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The First Amendment Law Review (FALR) is a student-edited legal journal that seeks to promote and protect the rights and freedoms guaranteed by the First Amendment of the United States Constitution through publishing scholarly writings on, and promoting discussion of, issues related to the First Amendment.
First Amendment Law Review publishes professional and student articles for the benefit of scholars and practitioners. Professional contributions are composed of scholarly pieces, symposium papers, and novel, interesting essays regarding the First Amendment.
About the North Carolina Banking Institute:
The North Carolina Banking Institute is a student-edited law journal at the University of North Carolina School of Law. It is a leading banking law resource for attorneys, judges, policymakers, and scholars and contains practical as well as academic articles and features.
The University of North Carolina School of Law has a long, complicated relationship with civil rights. Founded in 1845 as part of the University of North Carolina at Chapel Hill, the law school has been training lawyers and advocates for generations. Yet UNC Law did not graduate any women until 1915, and accepted its first Black student only in 1951 – more than one hundred years after its founding – after a federal court ordered the school to enroll qualified Black applicants on equal protection grounds. Today our alumni include civil rights giants such as Julius L. Chambers, former Director-Counsel of the NAACP Legal Defense and Educational Fund, as well as delegates to the 1861 State Convention that approved North Carolina’s secession from the United States in order to protect slavery across the South.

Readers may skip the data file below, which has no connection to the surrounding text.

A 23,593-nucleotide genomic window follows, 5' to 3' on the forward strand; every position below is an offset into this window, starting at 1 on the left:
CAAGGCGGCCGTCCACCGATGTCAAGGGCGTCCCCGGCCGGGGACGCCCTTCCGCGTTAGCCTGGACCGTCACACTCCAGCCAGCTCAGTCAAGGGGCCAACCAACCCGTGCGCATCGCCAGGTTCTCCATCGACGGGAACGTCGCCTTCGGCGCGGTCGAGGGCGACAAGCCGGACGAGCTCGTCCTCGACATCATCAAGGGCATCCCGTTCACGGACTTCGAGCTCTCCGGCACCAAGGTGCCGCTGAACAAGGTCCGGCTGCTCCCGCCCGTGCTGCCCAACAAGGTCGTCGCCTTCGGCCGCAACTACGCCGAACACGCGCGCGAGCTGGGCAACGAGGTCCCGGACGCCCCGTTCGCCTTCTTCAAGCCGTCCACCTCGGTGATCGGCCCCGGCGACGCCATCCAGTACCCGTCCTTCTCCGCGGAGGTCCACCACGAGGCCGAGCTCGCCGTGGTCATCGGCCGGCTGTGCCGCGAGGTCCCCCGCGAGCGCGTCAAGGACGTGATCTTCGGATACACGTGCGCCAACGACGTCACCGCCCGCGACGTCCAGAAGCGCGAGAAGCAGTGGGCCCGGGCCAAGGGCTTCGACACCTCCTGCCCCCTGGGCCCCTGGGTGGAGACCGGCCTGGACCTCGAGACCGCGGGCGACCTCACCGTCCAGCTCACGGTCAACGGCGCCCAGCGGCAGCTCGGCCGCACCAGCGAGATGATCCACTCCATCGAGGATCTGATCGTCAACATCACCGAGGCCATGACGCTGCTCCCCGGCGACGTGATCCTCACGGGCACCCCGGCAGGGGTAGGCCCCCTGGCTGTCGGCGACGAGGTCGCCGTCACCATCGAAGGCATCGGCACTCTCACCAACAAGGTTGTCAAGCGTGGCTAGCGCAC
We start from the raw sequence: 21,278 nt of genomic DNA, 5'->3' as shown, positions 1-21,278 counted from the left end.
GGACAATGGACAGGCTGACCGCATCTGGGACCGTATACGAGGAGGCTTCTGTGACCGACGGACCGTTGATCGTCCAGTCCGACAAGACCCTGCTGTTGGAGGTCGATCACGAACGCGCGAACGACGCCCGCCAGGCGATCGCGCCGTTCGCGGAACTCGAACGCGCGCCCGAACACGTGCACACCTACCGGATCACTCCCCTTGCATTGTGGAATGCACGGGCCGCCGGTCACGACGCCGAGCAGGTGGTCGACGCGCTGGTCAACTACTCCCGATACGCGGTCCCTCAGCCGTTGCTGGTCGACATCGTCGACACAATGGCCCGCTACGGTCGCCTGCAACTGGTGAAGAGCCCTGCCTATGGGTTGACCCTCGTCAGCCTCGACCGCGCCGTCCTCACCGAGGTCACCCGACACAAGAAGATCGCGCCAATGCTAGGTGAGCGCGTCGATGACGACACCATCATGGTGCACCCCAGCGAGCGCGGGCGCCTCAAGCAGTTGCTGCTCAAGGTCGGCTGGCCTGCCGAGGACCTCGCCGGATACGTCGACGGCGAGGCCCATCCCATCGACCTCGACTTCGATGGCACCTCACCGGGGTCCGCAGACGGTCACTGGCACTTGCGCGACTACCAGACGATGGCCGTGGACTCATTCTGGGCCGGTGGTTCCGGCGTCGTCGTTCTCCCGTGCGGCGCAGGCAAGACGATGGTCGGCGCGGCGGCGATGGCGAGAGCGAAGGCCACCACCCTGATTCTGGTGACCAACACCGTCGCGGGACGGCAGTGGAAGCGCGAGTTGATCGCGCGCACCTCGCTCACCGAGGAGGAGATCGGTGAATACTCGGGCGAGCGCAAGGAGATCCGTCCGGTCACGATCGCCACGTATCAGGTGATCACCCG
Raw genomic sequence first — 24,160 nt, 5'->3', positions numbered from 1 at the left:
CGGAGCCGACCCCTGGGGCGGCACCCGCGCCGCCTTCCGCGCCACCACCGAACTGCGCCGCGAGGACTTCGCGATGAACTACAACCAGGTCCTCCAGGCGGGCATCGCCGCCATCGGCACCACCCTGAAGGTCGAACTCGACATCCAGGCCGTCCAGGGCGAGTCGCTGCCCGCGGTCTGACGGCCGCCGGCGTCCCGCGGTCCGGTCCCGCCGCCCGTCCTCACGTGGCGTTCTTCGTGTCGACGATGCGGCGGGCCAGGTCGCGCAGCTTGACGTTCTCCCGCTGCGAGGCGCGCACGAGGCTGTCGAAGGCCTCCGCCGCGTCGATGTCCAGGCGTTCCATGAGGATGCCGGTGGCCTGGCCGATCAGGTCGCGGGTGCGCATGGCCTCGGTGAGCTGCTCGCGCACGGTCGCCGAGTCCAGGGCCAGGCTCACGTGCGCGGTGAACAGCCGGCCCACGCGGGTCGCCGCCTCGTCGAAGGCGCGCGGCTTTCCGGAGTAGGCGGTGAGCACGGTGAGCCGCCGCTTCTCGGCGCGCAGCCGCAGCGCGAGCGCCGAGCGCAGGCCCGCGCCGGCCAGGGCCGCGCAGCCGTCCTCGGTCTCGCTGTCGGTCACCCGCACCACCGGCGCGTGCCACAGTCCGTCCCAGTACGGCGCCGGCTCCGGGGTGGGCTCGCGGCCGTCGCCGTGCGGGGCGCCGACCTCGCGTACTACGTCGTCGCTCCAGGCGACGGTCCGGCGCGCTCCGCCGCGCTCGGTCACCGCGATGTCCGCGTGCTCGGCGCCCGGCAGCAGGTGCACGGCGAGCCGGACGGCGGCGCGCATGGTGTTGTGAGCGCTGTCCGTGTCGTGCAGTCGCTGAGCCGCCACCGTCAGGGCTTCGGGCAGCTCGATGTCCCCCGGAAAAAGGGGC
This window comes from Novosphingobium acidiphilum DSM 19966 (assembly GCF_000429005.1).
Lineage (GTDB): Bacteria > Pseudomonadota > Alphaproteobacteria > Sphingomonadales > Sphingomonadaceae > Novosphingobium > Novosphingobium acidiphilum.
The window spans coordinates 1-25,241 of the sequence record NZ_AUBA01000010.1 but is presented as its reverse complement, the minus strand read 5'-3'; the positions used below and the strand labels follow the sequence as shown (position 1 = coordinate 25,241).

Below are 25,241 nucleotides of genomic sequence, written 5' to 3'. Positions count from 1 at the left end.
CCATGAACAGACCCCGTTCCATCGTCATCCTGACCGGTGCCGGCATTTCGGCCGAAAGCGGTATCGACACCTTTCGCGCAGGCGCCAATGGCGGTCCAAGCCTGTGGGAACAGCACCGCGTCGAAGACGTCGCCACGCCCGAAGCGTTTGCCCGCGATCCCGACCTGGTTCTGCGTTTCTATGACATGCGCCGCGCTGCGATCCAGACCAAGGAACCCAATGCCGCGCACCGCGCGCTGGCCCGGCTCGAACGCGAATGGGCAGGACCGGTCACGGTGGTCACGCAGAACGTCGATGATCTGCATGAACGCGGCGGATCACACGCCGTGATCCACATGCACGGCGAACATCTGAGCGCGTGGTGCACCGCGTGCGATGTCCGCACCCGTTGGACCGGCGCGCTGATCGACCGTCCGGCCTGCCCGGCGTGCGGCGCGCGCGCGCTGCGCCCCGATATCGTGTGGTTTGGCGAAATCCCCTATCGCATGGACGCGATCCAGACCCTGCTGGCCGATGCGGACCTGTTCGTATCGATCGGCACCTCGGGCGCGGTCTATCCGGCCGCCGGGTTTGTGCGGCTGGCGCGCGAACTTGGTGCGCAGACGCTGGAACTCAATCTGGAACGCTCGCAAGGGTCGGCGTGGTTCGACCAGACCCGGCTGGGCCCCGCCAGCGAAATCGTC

In light of this history, as well as more recent struggles within the school and state, UNC Law students in 2019 organized a new journal dedicated to civil rights legal scholarship. Named the North Carolina Civil Rights Law Review, the journal operates in collaboration with the UNC Center for Civil Rights and integrates the long-running Conference on Race, Class, Gender, and Ethnicity as its annual symposium. The journal aims to publish innovative, important commentary and analysis of civil rights law, with the goal of protecting and advancing individuals’ actual lived experience of civil rights, liberty, and equality today. We hope the journal contributes to a continued, vigorous, creative wrestling with the law in order to make it a more perfect instrument for justice, liberty, and dignity for the people of North Carolina and the United States.
About the North Carolina Journal of International Law:
The North Carolina Journal of International Law (formerly The North Carolina Journal of International Law and Commercial Regulation) has two principal goals: first, to broaden the image of the UNC School of Law by providing attorneys with a publication focused on the practice of international law and second, to keep the law school in contact with those in the business and legal community that are forging ahead in the practice of international law.
About the North Carolina Journal of Law & Technology:
The North Carolina Journal of Law & Technology is a student-published law journal of the University of North Carolina School of Law. The journal's mission is to provide legal scholarship focusing on the many intersections between law and technology. Areas covered include intellectual property law, cyberspace law, environmental law, criminal law, health law, privacy law, and any other subject area where the sciences and law converge.
For more information, please see the NCJOLT website.
About the North Carolina Law Review:
The North Carolina Law Review is a student-operated journal at the University of North Carolina School of Law which publishes scholarship relevant to the interests of judges, attorneys, researchers, and students in North Carolina and nationwide.
You can learn more at the official North Carolina Law Review website.